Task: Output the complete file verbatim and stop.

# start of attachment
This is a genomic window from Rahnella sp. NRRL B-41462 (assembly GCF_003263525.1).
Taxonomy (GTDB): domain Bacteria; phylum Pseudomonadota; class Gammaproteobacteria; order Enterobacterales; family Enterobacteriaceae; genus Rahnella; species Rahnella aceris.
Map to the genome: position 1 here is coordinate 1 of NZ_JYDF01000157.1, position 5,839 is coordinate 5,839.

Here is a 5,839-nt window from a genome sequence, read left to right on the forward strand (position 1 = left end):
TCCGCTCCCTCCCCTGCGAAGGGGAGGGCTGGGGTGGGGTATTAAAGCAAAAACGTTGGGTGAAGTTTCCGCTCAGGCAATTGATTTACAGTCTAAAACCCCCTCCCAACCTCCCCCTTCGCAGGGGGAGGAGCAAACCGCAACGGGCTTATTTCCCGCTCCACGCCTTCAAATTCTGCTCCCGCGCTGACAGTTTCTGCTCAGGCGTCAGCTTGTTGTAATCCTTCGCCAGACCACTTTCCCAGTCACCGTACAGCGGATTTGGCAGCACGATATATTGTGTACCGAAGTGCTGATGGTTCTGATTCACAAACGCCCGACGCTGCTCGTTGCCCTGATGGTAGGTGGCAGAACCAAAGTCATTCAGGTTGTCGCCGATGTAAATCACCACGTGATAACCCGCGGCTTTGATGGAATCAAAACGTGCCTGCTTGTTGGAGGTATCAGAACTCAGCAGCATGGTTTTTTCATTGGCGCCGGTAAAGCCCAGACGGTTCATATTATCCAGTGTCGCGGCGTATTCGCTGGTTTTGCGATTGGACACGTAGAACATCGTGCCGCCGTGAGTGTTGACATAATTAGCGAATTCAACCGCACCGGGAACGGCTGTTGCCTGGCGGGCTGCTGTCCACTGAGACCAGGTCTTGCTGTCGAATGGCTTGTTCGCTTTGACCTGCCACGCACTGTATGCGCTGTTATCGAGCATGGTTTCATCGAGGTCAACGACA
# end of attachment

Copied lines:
This is a genomic window from Rahnella sp. NRRL B-41462 (assembly GCF_003263525.1).
Taxonomy (GTDB): domain Bacteria; phylum Pseudomonadota; class Gammaproteobacteria; order Enterobacterales; family Enterobacteriaceae; genus Rahnella; species Rahnella aceris.
Map to the genome: position 1 here is coordinate 1 of NZ_JYDF01000157.1, position 5,839 is coordinate 5,839.

Here is a 5,839-nt window from a genome sequence, read left to right on the forward strand (position 1 = left end):
TCCGCTCCCTCCCCTGCGAAGGGGAGGGCTGGGGTGGGGTATTAAAGCAAAAACGTTGGGTGAAGTTTCCGCTCAGGCAATTGATTTACAGTCTAAAACCCCCTCCCAACCTCCCCCTTCGCAGGGGGAGGAGCAAACCGCAACGGGCTTATTTCCCGCTCCACGCCTTCAAATTCTGCTCCCGCGCTGACAGTTTCTGCTCAGGCGTCAGCTTGTTGTAATCCTTCGCCAGACCACTTTCCCAGTCACCGTACAGCGGATTTGGCAGCACGATATATTGTGTACCGAAGTGCTGATGGTTCTGATTCACAAACGCCCGACGCTGCTCGTTGCCCTGATGGTAGGTGGCAGAACCAAAGTCATTCAGGTTGTCGCCGATGTAAATCACCACGTGATAACCCGCGGCTTTGATGGAATCAAAACGTGCCTGCTTGTTGGAGGTATCAGAACTCAGCAGCATGGTTTTTTCATTGGCGCCGGTAAAGCCCAGACGGTTCATATTATCCAGTGTCGCGGCGTATTCGCTGGTTTTGCGATTGGACACGTAGAACATCGTGCCGCCGTGAGTGTTGACATAATTAGCGAATTCAACCGCACCGGGAACGGCTGTTGCCTGGCGGGCTGCTGTCCACTGAGACCAGGTCTTGCTGTCGAATGGCTTGTTCGCTTTGACCTGCCACGCACTGTATGCGCTGTTATCGAGCATGGTTTCATCGAGGTCAACGACA